The History of our Building and Business
THE TUMALO EMPORIUM
In the mid-1960s, it became the Tumalo Emporium, featuring a full soda fountain. The marble top counter and decorative mirrored backboard can still be seen in our west dining room today. Over the following years the building and business had multiple owners who expanded the space by adding on the east dining room, saloon, and patio areas. The Tumalo Emporium soda fountain eventually added an antique store aspect to the building. The original signs for antiques and soda syrup bottles never left the space and are displayed in our dining room today. In the 1960's and 70's the Tumalo Emporium had evolved into a well-known landmark restaurant known for its buffet dinners and lavish waitress attire of long gowns straight out of the late 1800's. The original signs for buffet dinners also stayed with the business and are displayed in our dining room today.
THE TUMALO FEED COMPANY
Fast forward to 1991, John Bushnell and Robert Holley purchased the Tumalo Emporium, a prior landmark buffet restaurant, and made it into the more recent destination restaurant known as the Tumalo Feed Company where they specialized in steak, seafood, and rocky mountain oysters. The Tumalo Feed Company brought the space back to its roots acting as a destination for the community to come together for some old fashioned country fare. After owning and operating the business for 27 years Bushnell and Holley passed the torch to Mitch and Jen Thisius who took over ownership and management January 1st, 2018
THE TUMALO FEED CO. STEAKHOUSE
Despite the changes in ownership, this historic place has always been rich with Central Oregon history and offered Northwestern hospitality. The Historic Tumalo Feed Co. Steakhouse welcomes you and invites you for an experience of which legends are made.
Tumalo & Laidlaw History
A TOWN CALLED LAIDLAW
In the first days of the 20th Century, a Portland real estate developer by the name of W.A. Laidlaw came to Central Oregon and platted out the small town of Laidlaw (adjacent photo shows Laidlaw), which is now known as Tumalo.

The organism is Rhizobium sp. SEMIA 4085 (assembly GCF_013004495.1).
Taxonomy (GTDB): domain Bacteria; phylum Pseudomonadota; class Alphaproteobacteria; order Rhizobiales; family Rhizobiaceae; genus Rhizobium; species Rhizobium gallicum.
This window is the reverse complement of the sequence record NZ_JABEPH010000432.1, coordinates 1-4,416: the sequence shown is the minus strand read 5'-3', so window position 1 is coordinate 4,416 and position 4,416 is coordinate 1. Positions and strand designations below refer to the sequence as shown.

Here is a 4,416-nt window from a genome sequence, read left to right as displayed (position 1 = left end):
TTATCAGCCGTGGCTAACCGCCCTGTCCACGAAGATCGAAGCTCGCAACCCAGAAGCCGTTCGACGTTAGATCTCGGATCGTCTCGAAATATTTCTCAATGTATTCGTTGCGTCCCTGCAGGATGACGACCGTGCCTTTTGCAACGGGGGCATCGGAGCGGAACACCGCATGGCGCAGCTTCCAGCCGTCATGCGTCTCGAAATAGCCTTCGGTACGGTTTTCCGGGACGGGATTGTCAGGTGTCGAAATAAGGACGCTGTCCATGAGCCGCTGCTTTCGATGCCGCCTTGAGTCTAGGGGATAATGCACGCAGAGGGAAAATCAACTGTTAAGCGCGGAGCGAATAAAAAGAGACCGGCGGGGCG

LOGGING TO BUILD THE RESERVOIR
Central Oregon was then not much more than a logging center dotted with small villages and encampments. In 1910 construction was completed on the Reservoir at Bull Flats, which is 2 miles west of Tumalo, up on the rim rock behind the Tumalo Feed Company Steakhouse. The reservoir required a massive logging effort, with the huge logs being pulled out by horse-drawn wagons. The reservoir would dam Tumalo Creek, and would be huge. The hope was that it would provide much needed irrigation water, altering the dry high desert landscape into an oasis of green fields brimming with crops.
AT A LOSS FOR WATER
The reservoir failed to hold water, however. The volcanic, rocky soil beneath the water was far too porous, and water vanished from the reservoir into ancient underground rivers as fast as they would fill it up. The dam still exists, and a small reservoir sits at the extreme east end of the original site. The vast Bull Flats is now criss-crossed with horse trails and dotted with sage.
THE PROMISED RAILROAD
W.A. Laidlaw had helped to build the reservoir and had profited handily from it. But that was not the source of his great wealth: he had platted out the town of Laidlaw, and with a snake-oil salesman's fervor, sold the lots to unsuspecting victims. Laidlaw spoke of the Santiam railroad that was planned to come through town and intersect with the North/South railroad, also under planning. He spoke of the reservoir that would turn the surrounding area into lush green fields. The small town of Laidlaw would become the commercial center of Deschutes County. (adjacent photo shows the town of Laidlaw welcoming the Railroad to Central Oregon)
NEW BEGINNINGS AS TUMALO
But, alas, there was no Santiam Railroad being planned, and the North/South railroad eventually came through the even smaller town of Bend, turning it into the bustling city of the future. Laidlaw was hanged in effigy twice, and run out of town. According to the newspaper stories of the time he got away with $100,000, which was a small fortune in those days. Shortly after he left, the post office closed and the town changed its name to Tumalo.